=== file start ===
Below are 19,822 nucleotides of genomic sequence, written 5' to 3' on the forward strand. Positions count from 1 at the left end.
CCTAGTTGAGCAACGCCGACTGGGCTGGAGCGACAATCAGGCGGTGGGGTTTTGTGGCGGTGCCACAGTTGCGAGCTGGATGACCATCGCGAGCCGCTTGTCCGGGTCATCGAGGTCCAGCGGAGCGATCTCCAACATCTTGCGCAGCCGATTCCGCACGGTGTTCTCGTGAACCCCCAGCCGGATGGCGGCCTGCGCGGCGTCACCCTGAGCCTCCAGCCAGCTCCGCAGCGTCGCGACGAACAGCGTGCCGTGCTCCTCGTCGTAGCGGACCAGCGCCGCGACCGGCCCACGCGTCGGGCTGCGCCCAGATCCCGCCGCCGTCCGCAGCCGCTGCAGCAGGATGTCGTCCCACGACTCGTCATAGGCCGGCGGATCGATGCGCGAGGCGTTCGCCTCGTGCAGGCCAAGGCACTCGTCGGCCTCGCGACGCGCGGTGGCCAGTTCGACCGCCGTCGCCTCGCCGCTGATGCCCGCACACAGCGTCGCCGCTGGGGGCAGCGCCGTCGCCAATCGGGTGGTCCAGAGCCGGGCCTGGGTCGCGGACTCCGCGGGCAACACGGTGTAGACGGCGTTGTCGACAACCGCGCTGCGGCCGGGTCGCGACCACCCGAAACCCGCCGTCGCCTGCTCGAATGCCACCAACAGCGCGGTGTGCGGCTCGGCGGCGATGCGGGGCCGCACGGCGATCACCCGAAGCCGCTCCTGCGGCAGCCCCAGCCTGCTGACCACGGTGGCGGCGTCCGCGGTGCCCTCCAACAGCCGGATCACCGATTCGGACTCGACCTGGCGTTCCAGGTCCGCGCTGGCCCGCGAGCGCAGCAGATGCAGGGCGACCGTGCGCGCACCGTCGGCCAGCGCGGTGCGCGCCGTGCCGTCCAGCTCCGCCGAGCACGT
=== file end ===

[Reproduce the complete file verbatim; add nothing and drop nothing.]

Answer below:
Below are 19,822 nucleotides of genomic sequence, written 5' to 3' on the forward strand. Positions count from 1 at the left end.
CCTAGTTGAGCAACGCCGACTGGGCTGGAGCGACAATCAGGCGGTGGGGTTTTGTGGCGGTGCCACAGTTGCGAGCTGGATGACCATCGCGAGCCGCTTGTCCGGGTCATCGAGGTCCAGCGGAGCGATCTCCAACATCTTGCGCAGCCGATTCCGCACGGTGTTCTCGTGAACCCCCAGCCGGATGGCGGCCTGCGCGGCGTCACCCTGAGCCTCCAGCCAGCTCCGCAGCGTCGCGACGAACAGCGTGCCGTGCTCCTCGTCGTAGCGGACCAGCGCCGCGACCGGCCCACGCGTCGGGCTGCGCCCAGATCCCGCCGCCGTCCGCAGCCGCTGCAGCAGGATGTCGTCCCACGACTCGTCATAGGCCGGCGGATCGATGCGCGAGGCGTTCGCCTCGTGCAGGCCAAGGCACTCGTCGGCCTCGCGACGCGCGGTGGCCAGTTCGACCGCCGTCGCCTCGCCGCTGATGCCCGCACACAGCGTCGCCGCTGGGGGCAGCGCCGTCGCCAATCGGGTGGTCCAGAGCCGGGCCTGGGTCGCGGACTCCGCGGGCAACACGGTGTAGACGGCGTTGTCGACAACCGCGCTGCGGCCGGGTCGCGACCACCCGAAACCCGCCGTCGCCTGCTCGAATGCCACCAACAGCGCGGTGTGCGGCTCGGCGGCGATGCGGGGCCGCACGGCGATCACCCGAAGCCGCTCCTGCGGCAGCCCCAGCCTGCTGACCACGGTGGCGGCGTCCGCGGTGCCCTCCAACAGCCGGATCACCGATTCGGACTCGACCTGGCGTTCCAGGTCCGCGCTGGCCCGCGAGCGCAGCAGATGCAGGGCGACCGTGCGCGCACCGTCGGCCAGCGCGGTGCGCGCCGTGCCGTCCAGCTCCGCCGAGCACGT